Senator Amy Klobuchar stopped at the Granite Falls Energy office on Monday for a conversation about renewable energy. and the opportunity it is offering the rural areas and communities of Minnesota.
The lively discussion about renewable fuels and energy independence for the United States left everyone in the room wondering why we aren’t doing more to make renewable fuels happen. The idea of the United States providing all of its own energy supply seems more achievable these days than it has in many years.
Ethanol and other bio-fuels are significant factors in the energy independence equation. A change in policy and a stroke of the proverbial pen by our government would help to make bio-fuels an even bigger player in our energy needs.
The folks at GFE and Fagen, Inc. are true advocates for the expansion of the use of renewable fuels and have demonstrated a good process in manufacturing ethanol. They use significantly less water to produce a gallon of ethanol than the oil companies are using to produce a gallon of gasoline. Yet ethanol producers get blamed for using food to make fuel and for running up the amount of corn acreage in the midwest.
The Senator is a true advocate of renewable fuels. She talked about working with several conservative senators from the midwest to craft legislation that seeks to increase the percentage of ethanol in blended fuel. She also talked about their efforts to aim the farm bill more toward the opportunity that locally grown corn and (eventually) locally grown cellulosic plant stock will be used to locally produce even more renewable fuel. That can be a win-win for rural areas if we can convince the rest of our politicians that big oil companies aren’t the only players in our quest for energy independence.
* * * * * *
After she took a tour of the GFE plant we joined Sen. Klobuchar and her staff for lunch at Tillie’s Restaurant at noon on Monday. Her two-day spin through Southwestern Minnesota focused mostly on economic development and renewable energy projects that besides ethanol and other bio-fuels, included wind power and solar power development.
Our visit over lunch was wide-ranging and covered the various projects that federal funding has brought or will be bringing to the community.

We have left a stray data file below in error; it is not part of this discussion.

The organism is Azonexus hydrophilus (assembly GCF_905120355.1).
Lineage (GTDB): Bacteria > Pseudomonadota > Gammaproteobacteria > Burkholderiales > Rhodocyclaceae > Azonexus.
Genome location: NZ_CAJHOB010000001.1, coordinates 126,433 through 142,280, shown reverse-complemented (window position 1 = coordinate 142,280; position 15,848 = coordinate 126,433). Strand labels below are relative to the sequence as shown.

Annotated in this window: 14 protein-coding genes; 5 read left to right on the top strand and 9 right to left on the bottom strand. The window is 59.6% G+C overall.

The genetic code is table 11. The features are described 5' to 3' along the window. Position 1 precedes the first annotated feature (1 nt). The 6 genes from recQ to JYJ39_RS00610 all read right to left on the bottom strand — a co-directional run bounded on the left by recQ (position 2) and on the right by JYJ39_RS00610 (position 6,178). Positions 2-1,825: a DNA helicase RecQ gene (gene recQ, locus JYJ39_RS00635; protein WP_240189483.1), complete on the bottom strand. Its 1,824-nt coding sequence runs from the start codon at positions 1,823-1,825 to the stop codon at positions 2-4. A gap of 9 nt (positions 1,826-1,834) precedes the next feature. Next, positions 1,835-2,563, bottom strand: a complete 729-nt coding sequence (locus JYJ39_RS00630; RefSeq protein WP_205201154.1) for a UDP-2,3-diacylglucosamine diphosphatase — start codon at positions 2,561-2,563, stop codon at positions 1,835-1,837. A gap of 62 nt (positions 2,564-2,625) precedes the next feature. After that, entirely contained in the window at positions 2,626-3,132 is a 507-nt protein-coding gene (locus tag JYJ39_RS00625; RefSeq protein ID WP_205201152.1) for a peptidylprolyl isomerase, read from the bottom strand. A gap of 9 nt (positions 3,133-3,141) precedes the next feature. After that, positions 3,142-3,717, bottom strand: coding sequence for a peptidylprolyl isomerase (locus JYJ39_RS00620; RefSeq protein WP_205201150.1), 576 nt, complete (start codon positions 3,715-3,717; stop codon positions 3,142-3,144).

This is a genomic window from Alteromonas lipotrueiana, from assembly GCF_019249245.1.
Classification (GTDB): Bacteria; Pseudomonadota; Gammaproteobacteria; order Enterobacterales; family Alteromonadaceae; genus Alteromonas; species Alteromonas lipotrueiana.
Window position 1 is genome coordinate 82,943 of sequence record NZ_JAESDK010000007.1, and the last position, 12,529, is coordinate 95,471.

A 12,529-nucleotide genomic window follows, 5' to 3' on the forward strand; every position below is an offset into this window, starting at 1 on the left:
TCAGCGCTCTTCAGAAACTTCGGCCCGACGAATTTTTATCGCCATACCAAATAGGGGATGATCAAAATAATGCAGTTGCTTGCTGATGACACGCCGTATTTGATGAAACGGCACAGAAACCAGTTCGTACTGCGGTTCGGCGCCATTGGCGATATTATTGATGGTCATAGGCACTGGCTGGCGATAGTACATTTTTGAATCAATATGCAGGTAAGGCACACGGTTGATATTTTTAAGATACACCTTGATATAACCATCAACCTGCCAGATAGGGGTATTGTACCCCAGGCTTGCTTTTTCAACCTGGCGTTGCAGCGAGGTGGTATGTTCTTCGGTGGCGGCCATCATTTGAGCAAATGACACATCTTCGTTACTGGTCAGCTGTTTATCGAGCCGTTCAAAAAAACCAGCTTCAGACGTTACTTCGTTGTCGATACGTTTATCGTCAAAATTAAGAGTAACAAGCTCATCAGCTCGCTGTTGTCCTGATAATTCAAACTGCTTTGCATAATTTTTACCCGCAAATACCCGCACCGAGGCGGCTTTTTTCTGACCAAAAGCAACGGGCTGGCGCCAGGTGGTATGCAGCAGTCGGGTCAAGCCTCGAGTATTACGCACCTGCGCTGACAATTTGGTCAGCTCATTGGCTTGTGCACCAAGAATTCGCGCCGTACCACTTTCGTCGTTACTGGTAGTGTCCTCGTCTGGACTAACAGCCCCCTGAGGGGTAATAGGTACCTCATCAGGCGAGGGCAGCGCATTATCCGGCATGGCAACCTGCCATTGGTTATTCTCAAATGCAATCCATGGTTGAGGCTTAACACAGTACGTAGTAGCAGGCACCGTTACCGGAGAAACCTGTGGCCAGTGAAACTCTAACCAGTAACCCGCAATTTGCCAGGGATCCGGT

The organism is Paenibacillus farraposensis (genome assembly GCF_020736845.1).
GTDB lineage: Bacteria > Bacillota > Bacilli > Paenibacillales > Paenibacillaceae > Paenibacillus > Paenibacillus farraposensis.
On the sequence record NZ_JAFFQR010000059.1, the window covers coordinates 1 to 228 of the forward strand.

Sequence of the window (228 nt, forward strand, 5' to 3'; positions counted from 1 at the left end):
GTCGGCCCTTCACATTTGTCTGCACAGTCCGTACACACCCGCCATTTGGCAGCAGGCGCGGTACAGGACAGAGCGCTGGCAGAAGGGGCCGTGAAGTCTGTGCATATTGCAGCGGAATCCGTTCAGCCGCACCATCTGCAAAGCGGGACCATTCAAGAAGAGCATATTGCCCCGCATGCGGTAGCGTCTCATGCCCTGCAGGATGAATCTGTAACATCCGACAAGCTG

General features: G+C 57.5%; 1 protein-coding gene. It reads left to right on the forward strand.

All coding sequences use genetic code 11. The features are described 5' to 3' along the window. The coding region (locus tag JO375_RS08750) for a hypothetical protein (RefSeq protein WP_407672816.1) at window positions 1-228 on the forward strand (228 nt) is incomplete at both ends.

Dan Richter also joined us for lunch and talked about the success that MVTV Wireless has had. They were successful in competeing for a federal stimulus grant to grow their wireless broadband service across more than two dozen counties in our part of the state and it has gone well.
Page 2 of 2 - She also was impressed by how Granite Falls has found ways to match federal money to other sources of funding, particularly from the state, for several recent and upcoming projects.
I mentioned the soon to be open water treatment plant, the various flood related projects, the upcoming work on the foot bridge and the big wastewater lift station in east Granite and our multi-year effort to secure federal funding for our airport.
We also covered some ground concerning rural hospitals and the various challenges of providing health care in a rural area. Washington, D.C. can hold great sway over the success of a small town hospital by tweaking the rules and regulations that govern hospital payments and reimbursement guidelines.
We even spent some time talking about future improvements to Highway 212 near Cologne. A few years ago, she secured some funding for planning future right-of-way acquisition and for some short term safety improvements. I told her that MnDOT is finally getting around to using that money after nearly losing it.
The senator has a good grasp on issues and picks up quickly on people’s concerns.
She hit the nail on the head when she said that it looked like we had been busy. I told her the same.
It was a fast and fun 45 minute lunch.